Notes…..  Tom Dyer, that ol’ Green Monkey himself, sent me a rough cut of a track from his new project.  It’s a cover of The Sonics’ The Witch, marinated in Munster Sauce and dipped in an Addams Family batter.  Very interesting.  He is careful to point out that he is happy with it at the moment, which leads me to think he may not be the next.  Stay tuned.  Album to follow…..    Colorado Rocks.  It’s a hike, by golly, and musicians are involved— G Love, Brett Dennen, School of Rock, Cy Curnin (The Fixx), Miles Zuniga (Fastball) and others will be playing music at various points on the hike, if I understand it correctly, which will take place in Vail, Colorado on Saturday, July 14th.  It is a cancer fundraiser.  Just because you can’t make it doesn’t mean you can’t hand them a few bucks.  It’s a good cause….. It didn’t take as long as I suspected it would.  I woke up Monday morning to the new Lisbee Stainton Sidekick video (link stashed conveniently in my inbox, though there was no world peace to be found) and it is a perfect way to kick off the week.  I won’t give away the ending, but Lisbee and cohort Laura Bettinson do a great job of superimposing superheroes over friendship with the help of a great song which would fly if AM radio still ruled the world, but…  Well, you can view it here.  And enjoy the song.  It’s a good one…..  Emily Wells comes busting out again with another album (Mama) well worth picking up.  I first heard about her years ago when she released  her Beautiful Sleepyhead & the Laughing Yaks album (it impressed me, if not too many others).  This time around, she has tiny but smart Partisan Records to help her out.  The lady has talent…..   News out of Lake Charles is that Research Turtle Jud Norman is ju-u-st about ready to complete the mix on Mankiller Pt. 2, but I’ll believe it when I hear it.  He’s been saying that for close to a year— well, it seems that long.  I am working on a huge article about the band and am impressed with how much they open up about the positives and negatives of trying to make it as an indie band in the modern music world.  I’ll be posting a link when the article is up.  Seriously.  It isn’t just about the band.  It is about everything these guys have done and are doing to get the music to the public ear…..  Just posted a review of Steve Katz‘s new EP, Barricades, and am listening hard to a new album by Mark Bates (it’s good stuff).  Life is good…..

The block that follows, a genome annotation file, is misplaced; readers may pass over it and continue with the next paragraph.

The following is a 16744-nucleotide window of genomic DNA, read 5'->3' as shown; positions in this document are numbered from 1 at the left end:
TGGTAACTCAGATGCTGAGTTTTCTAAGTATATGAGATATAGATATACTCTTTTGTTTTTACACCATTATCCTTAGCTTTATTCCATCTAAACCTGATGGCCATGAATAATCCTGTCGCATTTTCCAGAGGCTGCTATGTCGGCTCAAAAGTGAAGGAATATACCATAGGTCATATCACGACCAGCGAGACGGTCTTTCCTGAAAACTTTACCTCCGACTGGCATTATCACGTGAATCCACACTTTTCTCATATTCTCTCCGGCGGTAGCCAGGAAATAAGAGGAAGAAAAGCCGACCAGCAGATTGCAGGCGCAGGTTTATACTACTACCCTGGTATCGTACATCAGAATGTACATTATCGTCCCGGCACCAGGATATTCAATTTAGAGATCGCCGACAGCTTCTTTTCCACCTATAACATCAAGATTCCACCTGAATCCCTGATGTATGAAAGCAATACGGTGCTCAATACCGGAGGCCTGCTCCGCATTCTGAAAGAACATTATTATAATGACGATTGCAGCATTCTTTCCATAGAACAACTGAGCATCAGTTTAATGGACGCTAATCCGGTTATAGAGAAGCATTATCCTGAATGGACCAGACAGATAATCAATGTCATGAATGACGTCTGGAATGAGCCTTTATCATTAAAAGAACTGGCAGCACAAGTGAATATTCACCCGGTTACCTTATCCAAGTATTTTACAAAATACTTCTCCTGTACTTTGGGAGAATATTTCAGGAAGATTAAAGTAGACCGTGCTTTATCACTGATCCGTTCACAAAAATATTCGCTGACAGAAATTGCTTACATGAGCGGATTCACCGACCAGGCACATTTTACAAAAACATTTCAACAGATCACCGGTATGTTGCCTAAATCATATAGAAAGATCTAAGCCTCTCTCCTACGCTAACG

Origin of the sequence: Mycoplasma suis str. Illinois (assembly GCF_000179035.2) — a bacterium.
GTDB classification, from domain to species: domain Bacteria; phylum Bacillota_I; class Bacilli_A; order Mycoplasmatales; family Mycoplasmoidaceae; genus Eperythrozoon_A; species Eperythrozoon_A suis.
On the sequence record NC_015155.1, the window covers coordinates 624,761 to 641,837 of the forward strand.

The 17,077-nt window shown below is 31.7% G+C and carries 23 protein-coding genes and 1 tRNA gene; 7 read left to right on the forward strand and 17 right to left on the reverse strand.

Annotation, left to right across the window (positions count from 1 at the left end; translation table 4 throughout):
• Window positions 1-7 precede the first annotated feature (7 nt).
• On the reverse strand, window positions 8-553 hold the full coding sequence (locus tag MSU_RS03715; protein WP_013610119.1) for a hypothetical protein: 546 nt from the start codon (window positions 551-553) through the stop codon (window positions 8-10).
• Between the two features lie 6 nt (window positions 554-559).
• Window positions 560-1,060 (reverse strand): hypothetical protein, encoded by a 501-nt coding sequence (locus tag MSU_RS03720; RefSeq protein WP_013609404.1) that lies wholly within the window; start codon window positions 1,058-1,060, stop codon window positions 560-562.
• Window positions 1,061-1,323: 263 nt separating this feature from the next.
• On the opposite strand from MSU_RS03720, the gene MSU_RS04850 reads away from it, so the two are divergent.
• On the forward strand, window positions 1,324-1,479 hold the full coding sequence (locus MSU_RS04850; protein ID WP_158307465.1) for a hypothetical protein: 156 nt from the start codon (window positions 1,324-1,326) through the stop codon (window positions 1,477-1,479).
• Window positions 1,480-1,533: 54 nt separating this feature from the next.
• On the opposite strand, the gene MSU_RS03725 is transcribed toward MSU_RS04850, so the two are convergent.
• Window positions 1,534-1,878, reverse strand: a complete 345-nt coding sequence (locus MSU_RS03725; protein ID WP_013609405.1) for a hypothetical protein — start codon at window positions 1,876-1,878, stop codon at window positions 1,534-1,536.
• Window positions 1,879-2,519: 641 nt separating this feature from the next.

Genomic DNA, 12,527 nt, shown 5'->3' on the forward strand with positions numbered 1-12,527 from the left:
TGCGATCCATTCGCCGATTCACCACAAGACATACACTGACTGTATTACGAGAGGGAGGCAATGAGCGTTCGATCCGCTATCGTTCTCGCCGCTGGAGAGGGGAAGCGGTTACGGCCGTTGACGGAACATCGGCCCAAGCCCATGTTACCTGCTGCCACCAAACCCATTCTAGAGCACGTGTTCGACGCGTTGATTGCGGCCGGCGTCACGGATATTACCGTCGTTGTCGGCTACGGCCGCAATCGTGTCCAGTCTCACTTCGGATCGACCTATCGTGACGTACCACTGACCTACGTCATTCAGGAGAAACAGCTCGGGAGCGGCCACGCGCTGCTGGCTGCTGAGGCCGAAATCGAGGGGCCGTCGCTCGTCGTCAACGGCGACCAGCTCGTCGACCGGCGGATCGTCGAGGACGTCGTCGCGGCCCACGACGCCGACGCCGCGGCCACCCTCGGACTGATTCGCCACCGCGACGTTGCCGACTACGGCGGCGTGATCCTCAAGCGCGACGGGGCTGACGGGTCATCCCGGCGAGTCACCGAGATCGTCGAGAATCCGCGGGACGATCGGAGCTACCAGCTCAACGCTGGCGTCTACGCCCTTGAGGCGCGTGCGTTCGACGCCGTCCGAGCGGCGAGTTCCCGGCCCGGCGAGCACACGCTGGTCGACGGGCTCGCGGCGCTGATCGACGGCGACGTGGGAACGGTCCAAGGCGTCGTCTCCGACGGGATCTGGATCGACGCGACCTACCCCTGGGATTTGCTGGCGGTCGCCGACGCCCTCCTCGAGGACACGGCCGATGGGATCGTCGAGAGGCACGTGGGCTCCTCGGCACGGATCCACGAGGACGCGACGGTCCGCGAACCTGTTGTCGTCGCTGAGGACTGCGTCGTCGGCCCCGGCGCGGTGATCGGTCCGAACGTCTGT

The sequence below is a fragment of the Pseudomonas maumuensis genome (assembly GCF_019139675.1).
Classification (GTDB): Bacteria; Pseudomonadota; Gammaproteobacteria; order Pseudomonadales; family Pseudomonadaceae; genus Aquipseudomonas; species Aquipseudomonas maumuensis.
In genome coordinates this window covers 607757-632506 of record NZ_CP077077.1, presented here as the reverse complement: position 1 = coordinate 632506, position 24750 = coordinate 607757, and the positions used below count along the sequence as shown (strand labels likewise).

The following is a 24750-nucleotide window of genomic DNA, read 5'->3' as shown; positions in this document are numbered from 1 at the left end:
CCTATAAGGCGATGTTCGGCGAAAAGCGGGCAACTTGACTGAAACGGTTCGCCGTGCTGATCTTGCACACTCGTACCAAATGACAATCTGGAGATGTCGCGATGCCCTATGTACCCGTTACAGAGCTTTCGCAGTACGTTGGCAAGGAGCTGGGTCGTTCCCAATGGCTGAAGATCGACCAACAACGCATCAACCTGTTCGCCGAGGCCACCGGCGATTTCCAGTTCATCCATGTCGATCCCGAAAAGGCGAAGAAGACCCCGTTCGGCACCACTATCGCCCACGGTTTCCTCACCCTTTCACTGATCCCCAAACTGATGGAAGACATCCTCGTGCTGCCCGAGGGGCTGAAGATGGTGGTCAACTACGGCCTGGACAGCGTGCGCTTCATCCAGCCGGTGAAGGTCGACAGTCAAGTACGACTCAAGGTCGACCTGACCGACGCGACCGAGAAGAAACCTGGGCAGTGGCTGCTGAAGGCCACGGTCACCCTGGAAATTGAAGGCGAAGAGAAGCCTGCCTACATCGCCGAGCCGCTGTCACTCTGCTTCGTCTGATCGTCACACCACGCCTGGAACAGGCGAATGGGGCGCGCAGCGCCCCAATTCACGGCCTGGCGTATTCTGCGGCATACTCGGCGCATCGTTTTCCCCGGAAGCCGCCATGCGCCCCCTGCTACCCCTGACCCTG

Frank’s column appears every Wednesday

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Frank Gutch Jr. looks like Cary Grant, writes like Hemingway and smells like Pepe Le Pew. He has been thrown out of more hotels than Keith Moon, is only slightly less pompous than Garth Brooks and at one time got laid at least once a year (one year in a row). He has written for various publications, all of which have threatened to sue if mentioned in any of his columns, and takes pride in the fact that he has never been quoted. Read at your own peril.”

3 Responses to “Frank Gutch Jr: Beer That Sings, The Girls From the North Country, Antitrust and the Music Biz, and The Real Teen A Go Go (Plus notes and stuff…..)”

  1. Saw Dala open for Tom Cochrane & Red Rider at Massey Hall after the second album came out. It was like listening to The Everly Sisters. They sing like angels. I’ve just posted from my own blog about your blog and the excellent Lisbee Stainton tune. As my son would call this “It’s a Blogception” – a blog within a blog!

    • And to think I never knew your blog existed (outside of your own mind). Pretty cool. I passed the word along to Lisbee. Pass a couple of mine along to Dala. Then, let’s party!